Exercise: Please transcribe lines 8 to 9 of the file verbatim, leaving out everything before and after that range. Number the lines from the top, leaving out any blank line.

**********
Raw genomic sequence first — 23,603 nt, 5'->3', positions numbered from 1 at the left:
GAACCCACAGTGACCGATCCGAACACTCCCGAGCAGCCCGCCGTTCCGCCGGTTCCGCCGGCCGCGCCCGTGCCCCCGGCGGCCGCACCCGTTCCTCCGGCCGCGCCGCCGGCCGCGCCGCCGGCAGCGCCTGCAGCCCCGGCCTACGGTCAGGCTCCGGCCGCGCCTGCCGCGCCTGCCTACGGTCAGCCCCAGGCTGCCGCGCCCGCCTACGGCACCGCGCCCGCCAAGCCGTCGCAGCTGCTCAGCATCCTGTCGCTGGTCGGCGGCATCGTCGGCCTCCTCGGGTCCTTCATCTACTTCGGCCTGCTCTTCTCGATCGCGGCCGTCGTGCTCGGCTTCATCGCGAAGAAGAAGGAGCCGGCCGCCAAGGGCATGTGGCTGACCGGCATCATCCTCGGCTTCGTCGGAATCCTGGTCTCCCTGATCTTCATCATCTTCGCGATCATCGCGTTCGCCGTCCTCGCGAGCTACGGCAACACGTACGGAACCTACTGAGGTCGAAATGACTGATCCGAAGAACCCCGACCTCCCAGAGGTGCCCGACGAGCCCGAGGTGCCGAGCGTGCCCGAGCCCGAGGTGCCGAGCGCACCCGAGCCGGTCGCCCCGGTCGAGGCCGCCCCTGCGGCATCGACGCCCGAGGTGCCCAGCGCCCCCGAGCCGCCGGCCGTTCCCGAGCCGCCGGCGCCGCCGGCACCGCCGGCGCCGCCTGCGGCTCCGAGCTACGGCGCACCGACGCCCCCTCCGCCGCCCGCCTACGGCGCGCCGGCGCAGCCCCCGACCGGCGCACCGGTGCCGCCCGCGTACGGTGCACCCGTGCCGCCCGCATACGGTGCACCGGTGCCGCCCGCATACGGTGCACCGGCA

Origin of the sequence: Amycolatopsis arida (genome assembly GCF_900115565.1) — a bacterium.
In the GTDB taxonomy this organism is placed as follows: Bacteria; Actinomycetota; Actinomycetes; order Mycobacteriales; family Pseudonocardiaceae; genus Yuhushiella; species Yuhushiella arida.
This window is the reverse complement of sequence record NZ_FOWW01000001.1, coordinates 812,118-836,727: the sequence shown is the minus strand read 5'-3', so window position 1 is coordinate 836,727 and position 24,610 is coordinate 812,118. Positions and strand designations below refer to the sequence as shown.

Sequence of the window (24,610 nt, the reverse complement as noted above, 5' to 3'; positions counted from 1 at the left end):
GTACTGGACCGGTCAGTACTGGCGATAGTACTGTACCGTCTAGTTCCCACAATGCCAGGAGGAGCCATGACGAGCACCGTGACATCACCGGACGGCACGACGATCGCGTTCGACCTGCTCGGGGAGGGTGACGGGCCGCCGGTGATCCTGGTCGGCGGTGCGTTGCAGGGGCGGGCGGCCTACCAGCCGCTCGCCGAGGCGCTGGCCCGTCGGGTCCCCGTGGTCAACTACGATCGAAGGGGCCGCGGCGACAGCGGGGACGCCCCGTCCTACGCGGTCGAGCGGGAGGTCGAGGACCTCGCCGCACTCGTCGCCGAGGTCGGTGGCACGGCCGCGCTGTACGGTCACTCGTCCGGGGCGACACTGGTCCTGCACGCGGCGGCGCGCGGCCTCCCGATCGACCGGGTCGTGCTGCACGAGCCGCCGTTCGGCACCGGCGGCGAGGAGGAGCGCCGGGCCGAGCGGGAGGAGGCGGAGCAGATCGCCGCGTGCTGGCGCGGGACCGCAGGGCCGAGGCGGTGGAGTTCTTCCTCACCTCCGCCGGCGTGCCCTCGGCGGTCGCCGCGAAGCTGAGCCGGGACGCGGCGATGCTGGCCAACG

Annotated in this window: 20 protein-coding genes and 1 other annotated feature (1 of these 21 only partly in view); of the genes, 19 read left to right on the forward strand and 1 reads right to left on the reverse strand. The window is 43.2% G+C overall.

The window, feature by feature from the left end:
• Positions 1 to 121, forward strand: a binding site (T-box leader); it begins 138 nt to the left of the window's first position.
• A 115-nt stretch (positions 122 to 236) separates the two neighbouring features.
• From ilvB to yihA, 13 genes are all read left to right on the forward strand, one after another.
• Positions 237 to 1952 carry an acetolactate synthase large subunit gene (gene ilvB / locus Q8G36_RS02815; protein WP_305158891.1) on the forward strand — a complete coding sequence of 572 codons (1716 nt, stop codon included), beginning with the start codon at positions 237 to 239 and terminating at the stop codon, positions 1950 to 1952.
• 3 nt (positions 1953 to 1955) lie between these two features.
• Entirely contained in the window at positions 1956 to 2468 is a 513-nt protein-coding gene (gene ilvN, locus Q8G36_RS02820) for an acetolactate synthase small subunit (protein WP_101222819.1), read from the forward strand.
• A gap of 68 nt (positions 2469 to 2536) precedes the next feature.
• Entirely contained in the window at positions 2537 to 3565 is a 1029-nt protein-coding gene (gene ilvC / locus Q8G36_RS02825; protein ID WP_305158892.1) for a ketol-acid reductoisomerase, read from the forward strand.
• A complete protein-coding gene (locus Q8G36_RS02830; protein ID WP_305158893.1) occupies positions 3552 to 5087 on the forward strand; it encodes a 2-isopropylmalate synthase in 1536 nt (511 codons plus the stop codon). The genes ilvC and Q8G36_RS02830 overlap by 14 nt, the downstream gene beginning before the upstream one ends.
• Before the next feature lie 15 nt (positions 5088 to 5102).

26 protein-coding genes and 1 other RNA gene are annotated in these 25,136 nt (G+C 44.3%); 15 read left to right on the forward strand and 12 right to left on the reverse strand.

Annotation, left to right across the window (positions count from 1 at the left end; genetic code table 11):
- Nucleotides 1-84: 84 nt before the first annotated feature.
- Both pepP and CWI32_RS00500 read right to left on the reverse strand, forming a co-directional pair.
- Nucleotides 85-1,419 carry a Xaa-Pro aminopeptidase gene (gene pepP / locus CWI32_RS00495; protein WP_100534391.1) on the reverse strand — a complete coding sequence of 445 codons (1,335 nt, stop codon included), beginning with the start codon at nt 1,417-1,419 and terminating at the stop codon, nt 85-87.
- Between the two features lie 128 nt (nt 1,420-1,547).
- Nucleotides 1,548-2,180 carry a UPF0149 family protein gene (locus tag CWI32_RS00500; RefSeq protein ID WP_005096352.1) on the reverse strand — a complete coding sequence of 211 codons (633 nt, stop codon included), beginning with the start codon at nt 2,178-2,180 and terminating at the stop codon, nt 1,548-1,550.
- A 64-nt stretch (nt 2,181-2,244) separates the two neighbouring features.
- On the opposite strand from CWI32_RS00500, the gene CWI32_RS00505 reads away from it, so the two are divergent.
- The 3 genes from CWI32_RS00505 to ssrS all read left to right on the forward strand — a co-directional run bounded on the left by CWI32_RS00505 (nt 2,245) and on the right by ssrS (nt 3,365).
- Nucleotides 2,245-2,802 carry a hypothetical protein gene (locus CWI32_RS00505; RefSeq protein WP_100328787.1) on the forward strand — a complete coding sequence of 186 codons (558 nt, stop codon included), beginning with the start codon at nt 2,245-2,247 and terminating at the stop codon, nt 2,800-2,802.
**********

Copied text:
Annotated in this window: 20 protein-coding genes and 1 other annotated feature (1 of these 21 only partly in view); of the genes, 19 read left to right on the forward strand and 1 reads right to left on the reverse strand. The window is 43.2% G+C overall.

The window, feature by feature from the left end: